In total, the 10 employees logged 282.5 hours over that week, for an average of 28 hours
15 minutes per employee. The hours were dedicated to 27 different clients as well as hours dedicated to internal work. Six of the employees were designated as in the photo & video business unit and four were designated as in the graphic design business unit. 

After the raw data was analyzed in Tableau (Exhibit 4), the following insights were gathered:

  1. Three of the four graphic design employees logged more hours than any photo & video employee.
  2. The vast plurality of time was spent internally (although it only accounts for 27.8 percent of time spent).
  3. Three of the graphic design employees logged more internal hours than any photo & video employee. However, the total distribution of hours between the two units was less stratified, with 56.1 percent spent by graphic design.
  4. Of the clients, RingoFire employees spent the most time on Greenworks with 29.5 hours logged among nine of the ten employees. The only employee that did not log time with Greenworks was DK. Greenworks accounted for 10.4 percent of the total hours worked.
  5. Stephanie Burroughs spent more time with the client Flybar than any employee spent with any other client.
  6. Of the 27 clients, eight of them were assisted by only one employee that week, with the most hours spent by Matt Heerschap on AO Smith, accounting for 3.5 hours.
  7. Twelve of the 27 clients only had photo & video work completed. Three of the 27 only had graphic design work completed. Therefore, 15 of the 27 clients, or 55.6 percent, only had either graphic design or photo & video work completed. Of those, Vector had the most hours spent on it, with 15.5 hours dedicated to photo & video.

This list is not comprehensive. There are dozens of insights that can be gathered, even from this limited dataset. Further insights can be multiplied when paired with other data, such as financial data. These insights are not meant to present an opinion nor do they constitute a recommendation of any kind. Any conclusions drawn are those of the reader.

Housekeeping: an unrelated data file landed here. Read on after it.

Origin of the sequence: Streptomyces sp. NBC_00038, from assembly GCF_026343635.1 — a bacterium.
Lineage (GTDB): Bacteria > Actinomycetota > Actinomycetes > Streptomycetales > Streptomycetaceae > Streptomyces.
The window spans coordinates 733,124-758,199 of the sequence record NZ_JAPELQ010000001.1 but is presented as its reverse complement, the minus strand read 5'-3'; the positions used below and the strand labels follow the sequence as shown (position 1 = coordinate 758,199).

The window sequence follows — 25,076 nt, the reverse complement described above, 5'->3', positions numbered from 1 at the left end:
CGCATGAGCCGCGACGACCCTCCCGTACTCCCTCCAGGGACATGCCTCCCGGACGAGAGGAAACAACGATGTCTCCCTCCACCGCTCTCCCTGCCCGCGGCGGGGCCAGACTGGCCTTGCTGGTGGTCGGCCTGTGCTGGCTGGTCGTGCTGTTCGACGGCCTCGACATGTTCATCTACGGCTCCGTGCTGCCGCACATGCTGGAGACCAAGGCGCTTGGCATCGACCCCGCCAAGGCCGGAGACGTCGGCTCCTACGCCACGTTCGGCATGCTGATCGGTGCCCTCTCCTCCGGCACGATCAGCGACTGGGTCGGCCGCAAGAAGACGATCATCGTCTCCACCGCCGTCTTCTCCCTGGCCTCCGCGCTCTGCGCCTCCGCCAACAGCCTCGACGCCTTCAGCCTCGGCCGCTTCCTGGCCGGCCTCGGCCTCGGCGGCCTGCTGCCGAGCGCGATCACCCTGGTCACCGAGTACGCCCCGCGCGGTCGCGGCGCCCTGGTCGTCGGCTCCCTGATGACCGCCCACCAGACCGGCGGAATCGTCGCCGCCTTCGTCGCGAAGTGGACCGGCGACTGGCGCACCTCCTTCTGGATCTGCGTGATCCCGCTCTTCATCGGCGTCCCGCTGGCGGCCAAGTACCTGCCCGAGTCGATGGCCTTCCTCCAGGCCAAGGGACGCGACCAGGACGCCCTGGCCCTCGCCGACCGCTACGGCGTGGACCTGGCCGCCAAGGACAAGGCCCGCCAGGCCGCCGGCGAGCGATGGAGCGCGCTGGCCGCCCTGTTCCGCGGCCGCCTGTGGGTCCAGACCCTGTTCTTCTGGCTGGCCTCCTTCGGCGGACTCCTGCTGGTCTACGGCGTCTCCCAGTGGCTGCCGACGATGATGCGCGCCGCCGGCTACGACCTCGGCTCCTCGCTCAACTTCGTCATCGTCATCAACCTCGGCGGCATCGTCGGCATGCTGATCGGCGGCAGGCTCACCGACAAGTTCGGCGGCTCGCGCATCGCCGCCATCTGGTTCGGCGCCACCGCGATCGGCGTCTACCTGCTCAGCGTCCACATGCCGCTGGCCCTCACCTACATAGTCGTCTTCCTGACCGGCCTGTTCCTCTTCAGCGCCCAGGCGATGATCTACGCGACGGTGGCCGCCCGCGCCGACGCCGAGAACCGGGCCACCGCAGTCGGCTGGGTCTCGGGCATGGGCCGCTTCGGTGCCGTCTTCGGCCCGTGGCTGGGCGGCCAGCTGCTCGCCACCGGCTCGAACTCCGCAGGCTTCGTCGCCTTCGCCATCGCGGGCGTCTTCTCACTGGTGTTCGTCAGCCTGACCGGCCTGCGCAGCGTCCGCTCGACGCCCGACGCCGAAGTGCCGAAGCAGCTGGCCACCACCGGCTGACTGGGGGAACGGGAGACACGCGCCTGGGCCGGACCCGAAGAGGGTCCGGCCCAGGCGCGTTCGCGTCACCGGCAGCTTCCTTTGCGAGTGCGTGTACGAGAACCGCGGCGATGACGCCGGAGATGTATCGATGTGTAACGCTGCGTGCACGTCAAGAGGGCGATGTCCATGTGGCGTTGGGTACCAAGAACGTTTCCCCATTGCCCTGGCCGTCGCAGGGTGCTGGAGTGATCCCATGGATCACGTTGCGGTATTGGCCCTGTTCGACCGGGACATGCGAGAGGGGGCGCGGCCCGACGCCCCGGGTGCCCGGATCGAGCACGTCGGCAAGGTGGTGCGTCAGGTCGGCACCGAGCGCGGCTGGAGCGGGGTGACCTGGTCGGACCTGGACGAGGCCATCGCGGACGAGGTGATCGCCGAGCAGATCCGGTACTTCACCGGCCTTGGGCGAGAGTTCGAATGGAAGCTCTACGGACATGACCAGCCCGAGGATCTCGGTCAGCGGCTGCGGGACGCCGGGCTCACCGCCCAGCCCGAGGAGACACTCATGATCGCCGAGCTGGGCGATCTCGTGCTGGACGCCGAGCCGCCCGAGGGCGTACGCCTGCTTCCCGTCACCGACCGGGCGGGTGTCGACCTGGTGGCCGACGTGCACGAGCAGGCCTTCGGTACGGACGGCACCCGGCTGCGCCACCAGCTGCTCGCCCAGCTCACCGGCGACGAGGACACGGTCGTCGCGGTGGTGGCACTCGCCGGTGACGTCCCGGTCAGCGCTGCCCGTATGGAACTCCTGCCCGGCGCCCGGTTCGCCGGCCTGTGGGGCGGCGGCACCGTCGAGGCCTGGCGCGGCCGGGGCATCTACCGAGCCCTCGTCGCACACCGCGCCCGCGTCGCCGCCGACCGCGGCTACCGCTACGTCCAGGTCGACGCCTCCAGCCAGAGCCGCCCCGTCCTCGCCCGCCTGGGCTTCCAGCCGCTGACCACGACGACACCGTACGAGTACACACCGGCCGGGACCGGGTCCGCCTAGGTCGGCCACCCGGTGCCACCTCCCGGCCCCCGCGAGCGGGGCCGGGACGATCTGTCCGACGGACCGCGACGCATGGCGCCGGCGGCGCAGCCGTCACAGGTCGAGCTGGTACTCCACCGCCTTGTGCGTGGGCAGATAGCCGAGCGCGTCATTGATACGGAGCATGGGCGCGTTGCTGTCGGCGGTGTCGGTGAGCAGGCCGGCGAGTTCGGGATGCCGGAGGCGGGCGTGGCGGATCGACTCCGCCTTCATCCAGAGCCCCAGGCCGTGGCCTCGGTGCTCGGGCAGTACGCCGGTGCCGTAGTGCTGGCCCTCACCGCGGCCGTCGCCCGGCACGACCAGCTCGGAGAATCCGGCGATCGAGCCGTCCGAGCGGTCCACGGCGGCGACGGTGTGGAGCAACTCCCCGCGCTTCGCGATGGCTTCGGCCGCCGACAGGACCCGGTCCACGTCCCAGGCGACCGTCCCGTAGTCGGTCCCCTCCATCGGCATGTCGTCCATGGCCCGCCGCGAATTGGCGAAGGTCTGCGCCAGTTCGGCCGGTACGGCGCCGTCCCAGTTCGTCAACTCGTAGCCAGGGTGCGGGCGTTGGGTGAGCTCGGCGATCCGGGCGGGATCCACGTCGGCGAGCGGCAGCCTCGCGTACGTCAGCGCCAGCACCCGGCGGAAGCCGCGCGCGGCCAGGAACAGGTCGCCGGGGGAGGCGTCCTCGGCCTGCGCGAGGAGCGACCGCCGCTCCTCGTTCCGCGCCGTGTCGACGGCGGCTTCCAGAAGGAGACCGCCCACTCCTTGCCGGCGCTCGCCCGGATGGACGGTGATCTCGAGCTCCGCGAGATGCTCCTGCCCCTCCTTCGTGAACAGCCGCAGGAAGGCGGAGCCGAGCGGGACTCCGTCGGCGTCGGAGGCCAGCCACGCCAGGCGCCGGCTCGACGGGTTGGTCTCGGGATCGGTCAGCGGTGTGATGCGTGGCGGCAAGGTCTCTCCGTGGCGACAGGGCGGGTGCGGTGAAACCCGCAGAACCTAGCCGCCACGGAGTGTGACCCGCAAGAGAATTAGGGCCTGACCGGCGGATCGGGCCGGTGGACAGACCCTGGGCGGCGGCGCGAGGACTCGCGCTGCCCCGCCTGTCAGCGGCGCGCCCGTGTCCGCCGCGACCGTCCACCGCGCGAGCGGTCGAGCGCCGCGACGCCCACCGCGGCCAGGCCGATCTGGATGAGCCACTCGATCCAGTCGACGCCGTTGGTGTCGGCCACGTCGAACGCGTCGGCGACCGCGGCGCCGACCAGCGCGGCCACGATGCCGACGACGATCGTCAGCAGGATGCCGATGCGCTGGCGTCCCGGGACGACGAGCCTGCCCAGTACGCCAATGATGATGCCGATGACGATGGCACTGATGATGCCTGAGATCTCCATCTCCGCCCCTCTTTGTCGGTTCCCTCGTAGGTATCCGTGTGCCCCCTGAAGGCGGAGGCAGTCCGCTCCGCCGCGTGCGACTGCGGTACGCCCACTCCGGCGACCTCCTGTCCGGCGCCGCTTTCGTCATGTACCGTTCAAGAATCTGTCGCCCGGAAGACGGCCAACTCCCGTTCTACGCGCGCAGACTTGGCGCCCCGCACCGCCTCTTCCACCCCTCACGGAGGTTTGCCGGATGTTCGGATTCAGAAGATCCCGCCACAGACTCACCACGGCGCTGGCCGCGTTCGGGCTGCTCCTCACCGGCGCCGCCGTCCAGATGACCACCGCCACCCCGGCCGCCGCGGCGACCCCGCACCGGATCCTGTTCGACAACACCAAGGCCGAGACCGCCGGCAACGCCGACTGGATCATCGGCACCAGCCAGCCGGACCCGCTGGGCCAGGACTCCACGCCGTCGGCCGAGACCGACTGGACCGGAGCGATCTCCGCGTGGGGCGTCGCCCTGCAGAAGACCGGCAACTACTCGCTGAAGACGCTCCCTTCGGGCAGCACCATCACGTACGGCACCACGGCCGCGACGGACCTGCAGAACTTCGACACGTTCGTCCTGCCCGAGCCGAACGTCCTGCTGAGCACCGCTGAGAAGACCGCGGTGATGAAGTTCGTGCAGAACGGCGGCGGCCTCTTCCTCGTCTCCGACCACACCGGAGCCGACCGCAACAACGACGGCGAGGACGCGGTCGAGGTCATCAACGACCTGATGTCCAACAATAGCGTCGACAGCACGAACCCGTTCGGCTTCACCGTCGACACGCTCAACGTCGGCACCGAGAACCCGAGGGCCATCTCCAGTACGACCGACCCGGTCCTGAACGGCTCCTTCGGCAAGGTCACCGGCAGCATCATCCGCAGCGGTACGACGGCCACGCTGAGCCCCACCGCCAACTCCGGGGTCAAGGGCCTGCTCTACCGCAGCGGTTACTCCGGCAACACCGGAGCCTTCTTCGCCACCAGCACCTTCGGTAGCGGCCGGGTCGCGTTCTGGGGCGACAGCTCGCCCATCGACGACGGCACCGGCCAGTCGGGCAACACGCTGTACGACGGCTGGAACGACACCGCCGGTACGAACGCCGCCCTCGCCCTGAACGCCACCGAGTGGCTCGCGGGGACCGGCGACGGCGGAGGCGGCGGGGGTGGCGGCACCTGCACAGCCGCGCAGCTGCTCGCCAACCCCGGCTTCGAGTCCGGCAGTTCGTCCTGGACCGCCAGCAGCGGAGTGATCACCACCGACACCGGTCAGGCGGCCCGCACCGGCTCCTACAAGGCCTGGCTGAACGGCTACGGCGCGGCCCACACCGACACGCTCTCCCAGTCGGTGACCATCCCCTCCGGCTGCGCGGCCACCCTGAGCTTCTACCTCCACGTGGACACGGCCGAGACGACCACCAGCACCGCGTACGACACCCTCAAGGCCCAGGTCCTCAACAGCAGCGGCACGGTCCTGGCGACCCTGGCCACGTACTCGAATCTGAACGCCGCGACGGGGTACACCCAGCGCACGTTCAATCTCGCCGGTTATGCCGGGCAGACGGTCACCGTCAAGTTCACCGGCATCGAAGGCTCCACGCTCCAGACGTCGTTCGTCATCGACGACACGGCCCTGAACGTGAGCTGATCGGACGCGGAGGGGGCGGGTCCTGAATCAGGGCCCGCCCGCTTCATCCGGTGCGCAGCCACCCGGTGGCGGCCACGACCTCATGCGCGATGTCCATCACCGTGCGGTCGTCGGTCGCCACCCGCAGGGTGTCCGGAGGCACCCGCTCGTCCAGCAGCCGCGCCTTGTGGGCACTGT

Numbers never lie. However, if the user of the numbers does not factor in all potential information, numbers can tell a deceptive story. There are an infinite number of potential lurking variables that can influence numbers and ignoring them, intentionally or unintentionally, could prove costly. The truth is that numbers and data can only reveal so much about an organization. They can illuminate financials, they can gauge efficiency, and they can predict what might happen in the future. However, they cannot account for the intangibles of a business: cooperation, communication, and dedication, among other factors.

With that said, data collection should not be discouraged, but rather encouraged. More data and more information can only prove beneficial to an organization. If the data is interpreted and applied responsibly, it can vault a business into new heights. Both Brian Stearns and Drew Faith seem to have a good handle on what data can provide them and hopefully are responsible enough to apply accurate interpretations.

The crux of data collection is persistence. A week’s collection, as was done in the timesheet beta version, is not nearly enough for proper analysis. The margin of error is significantly large. For proper interpretation, data should be collected on an indefinite term. Ideally, any decisions should not be made until at least a quarter’s worth of data is gathered, if not a full year’s worth of data.

Both the timesheet and the sample budget sheets serve as good templates for future data analysis. If the sheets are used enough, the data can be extrapolated and interpreted in Google Sheets, Microsoft Excel, Tableau, or any other analysis program. The key is to only make interpretations that are representative of the sample RingoFire would analyze, whether it is the whole company or a particular subset.

Additionally, with the new data analysis capability, RingoFire may be able to market data analysis to its clients. There is no better way for a company to advertise than to promote its own statistics. If RingoFire can combine graphic design and photography with numbers that legitimizes a company, RingoFire should see an increase in its favorability among clients.

With the COVID-19 pandemic changing the landscape of all business practices, data is more important than it ever has been. Knowledge is power. For RingoFire to avoid becoming one of the two-thirds of businesses to fail within the first ten years (SBA Office of Advocacy, 2018), it must have as much knowledge as possible to compete against potential opponents. While this study was not intended to represent an instruction manual, it has provided RingoFire with valuable information to proceed into the uncertain future. Whatever the future holds for RingoFire, the company should be in a good position to use data effectively and hopefully that data will bring them success.